Resolution passes after appalling conditions at juvenile detention centers are exposed

On Friday, one issue managed to unite both parties on the Senate floor, that something must be done about Kentucky’s Juvenile Justice System.
Published: Jan. 6, 2023 at 5:57 PM EST
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LOUISVILLE, Ky. (WAVE) - On Friday, one issue managed to unite both parties on the Senate floor, that something must be done about Kentucky’s Juvenile Justice System.

Senate Resolution 31 passed by a unanimous vote, giving the green light for a committee to study and come up with possible solutions to the debacle at the state’s facilities.

“Young people not being fed, employees scared to go to work?” Senator David Givens of Greensburg said. “And communities questioning the ability of state government to provide basic functions.”

Dangerous conditions for the detained teens and employees were exposed in a series of exclusive WAVE Troubleshooter Investigations which began with the center in Lyndon before expanding to Adair County. Those reports included riots, assaults on teens and staff and an alleged rape of a female detainee by multiple men.


Whistleblowers also spoke of teens not being fed as a form of punishment, not getting showers or an education and teens having sex.

The resolution will focus on some key points including staffing, policies and procedures, what went wrong and whether the juvenile detention center in Louisville should re-open.

The committee will be comprised of four members of the House, four members of the Senate and four non-voting members.

“Someone needs to be held accountable,” Givens said.

Other were more specific in their calls for accountability, directly talking about the department’s commissioner, Vicki Reed.

“No one was listening,” Senator Danny Carroll of Paducah said.

“She should know what’s going in the facilities and she had the power to change things,” he said. “To get things up to speed, that hasn’t happened.”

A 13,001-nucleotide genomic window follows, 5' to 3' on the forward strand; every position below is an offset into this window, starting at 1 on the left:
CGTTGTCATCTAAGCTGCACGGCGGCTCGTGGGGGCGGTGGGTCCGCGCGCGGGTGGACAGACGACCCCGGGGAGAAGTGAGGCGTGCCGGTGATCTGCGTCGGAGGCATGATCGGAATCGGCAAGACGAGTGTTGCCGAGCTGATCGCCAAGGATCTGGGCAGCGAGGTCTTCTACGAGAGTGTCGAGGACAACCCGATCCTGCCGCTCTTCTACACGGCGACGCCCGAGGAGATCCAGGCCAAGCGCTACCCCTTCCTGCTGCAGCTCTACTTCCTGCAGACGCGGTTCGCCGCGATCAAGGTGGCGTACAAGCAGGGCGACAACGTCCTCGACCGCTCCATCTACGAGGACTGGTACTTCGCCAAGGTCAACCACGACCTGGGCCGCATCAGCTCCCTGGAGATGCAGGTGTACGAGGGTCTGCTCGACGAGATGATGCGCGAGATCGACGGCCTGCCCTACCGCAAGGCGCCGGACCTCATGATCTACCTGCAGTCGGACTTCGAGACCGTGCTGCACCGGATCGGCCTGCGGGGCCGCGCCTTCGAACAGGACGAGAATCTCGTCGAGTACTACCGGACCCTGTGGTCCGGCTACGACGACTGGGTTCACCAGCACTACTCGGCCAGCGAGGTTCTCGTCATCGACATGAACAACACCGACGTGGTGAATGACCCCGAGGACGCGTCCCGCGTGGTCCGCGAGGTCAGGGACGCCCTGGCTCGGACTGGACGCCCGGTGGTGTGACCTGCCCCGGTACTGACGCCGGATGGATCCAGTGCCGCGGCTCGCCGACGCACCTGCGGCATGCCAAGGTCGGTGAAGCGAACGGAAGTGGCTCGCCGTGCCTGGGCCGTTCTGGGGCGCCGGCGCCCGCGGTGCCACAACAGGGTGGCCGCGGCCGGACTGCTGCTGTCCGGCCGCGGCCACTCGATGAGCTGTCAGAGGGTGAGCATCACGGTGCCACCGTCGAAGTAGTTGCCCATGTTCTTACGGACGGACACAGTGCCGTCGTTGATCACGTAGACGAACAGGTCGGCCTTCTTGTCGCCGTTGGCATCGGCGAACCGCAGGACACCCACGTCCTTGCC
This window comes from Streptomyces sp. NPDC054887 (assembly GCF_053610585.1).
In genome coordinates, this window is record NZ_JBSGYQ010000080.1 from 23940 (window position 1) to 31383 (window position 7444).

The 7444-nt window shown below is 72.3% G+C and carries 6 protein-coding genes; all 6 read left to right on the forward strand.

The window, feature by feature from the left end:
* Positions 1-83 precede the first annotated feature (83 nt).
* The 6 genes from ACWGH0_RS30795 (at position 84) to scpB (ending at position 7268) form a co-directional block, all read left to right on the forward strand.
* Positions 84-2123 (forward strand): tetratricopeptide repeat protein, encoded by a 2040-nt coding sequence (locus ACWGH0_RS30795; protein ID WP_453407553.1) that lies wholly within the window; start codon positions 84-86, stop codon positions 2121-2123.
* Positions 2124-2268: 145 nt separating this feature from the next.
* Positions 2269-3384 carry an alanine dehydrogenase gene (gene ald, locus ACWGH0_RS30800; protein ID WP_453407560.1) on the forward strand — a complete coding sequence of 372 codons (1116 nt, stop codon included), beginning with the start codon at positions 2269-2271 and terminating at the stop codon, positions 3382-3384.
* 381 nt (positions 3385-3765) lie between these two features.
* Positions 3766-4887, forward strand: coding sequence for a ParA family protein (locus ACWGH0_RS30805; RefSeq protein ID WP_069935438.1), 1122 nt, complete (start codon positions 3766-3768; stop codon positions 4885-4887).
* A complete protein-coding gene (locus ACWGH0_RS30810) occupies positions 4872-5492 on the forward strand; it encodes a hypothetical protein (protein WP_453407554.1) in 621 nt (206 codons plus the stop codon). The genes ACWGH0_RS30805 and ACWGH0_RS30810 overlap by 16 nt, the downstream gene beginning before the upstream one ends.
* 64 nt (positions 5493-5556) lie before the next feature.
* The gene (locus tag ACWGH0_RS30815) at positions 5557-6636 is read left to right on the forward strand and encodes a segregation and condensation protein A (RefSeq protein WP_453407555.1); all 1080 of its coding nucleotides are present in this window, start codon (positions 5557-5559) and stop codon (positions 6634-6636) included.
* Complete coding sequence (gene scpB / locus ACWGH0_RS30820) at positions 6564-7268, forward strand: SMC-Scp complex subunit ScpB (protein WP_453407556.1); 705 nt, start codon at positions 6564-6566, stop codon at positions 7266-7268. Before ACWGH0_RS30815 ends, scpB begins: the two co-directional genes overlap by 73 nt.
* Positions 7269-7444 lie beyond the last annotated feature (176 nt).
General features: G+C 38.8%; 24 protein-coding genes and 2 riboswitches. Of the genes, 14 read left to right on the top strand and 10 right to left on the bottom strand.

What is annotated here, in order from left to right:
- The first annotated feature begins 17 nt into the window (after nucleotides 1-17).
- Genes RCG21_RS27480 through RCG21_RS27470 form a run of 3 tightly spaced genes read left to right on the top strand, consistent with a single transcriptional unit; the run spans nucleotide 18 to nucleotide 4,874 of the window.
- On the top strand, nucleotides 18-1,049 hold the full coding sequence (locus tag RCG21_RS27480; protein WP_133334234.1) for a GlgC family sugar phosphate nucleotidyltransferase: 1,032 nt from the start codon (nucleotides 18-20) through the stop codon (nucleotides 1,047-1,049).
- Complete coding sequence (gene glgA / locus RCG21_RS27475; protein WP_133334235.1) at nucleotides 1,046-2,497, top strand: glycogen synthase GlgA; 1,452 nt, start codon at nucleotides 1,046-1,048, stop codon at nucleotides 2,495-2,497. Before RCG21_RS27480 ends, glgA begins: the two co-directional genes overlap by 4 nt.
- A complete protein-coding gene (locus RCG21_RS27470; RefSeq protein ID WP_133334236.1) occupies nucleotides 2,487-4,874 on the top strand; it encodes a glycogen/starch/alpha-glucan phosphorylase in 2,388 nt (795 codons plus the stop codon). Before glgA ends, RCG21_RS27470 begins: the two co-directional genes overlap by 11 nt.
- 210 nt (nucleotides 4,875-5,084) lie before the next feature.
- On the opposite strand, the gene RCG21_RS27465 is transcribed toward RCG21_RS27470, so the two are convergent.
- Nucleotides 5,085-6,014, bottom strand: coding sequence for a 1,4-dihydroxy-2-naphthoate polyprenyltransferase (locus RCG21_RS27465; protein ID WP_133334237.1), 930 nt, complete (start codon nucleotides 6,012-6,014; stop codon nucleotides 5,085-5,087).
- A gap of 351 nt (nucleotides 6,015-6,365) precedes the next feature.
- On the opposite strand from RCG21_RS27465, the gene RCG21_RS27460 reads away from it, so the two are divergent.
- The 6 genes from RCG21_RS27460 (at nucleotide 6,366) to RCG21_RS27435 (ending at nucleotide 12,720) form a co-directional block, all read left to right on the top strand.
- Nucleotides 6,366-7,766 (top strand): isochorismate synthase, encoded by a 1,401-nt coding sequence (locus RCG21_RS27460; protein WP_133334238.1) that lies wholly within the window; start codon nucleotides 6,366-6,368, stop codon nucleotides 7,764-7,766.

Numerous whistleblowers told WAVE Troubleshooters they sent tried to sound the alarm, sending emails up the chain which they told us were ignored, including Reed.

Some things like physical incidents were out-right covered up, the whistleblowers said, by changing the narratives on reports and falsifying information.

The Legislative Oversight and Investigations Committee held hearings on the issue as well, bringing in the department’s leaders to testify under oath. That committee is conducting its own investigation spearheaded by Representative Jason Nemus.

The teens were then removed from the facility in Lyndon and transferred to other centers across the state.

After the riot in Adair which resulted in one female teen allegedly being raped and an employee air lifted to a hospital in critical condition, Governor Andy Beshear announced the separation of female and male detainees.

He later announced his ideas for the re-structuring of how teens are kept in the state’s custody, like grouping detainees by level of offense in different facilities.

When asked by Troubleshooters about his confidence in the leadership of the Justice Cabinet, he stuck by Secretary Kerry Harvey.

A group of anonymous, concerned DJJ staff and retirees expressed their concerns with the changes.

“We urge all legislators to consider the spin coming from the Governor’s office,” they wrote to legislators. “We would submit that DJJ has provided no statistics or studies to support the claim that Kentucky juveniles are now more violent and/or gang affiliated than ten or even twenty years ago. We would submit that detained juveniles are more violent when they are abused mentally and physically by staff daily.”

They also voiced their support for the juvenile department of justice to no longer be administered by the governor’s Justice Cabinet.

“We support that a merger of DJJ in to the Kentucky Department of Corrections be thoroughly researched and considered. Indiana has a successful model that could be looked at,” the letter said.

The investigation by the Legislative Committee is ongoing.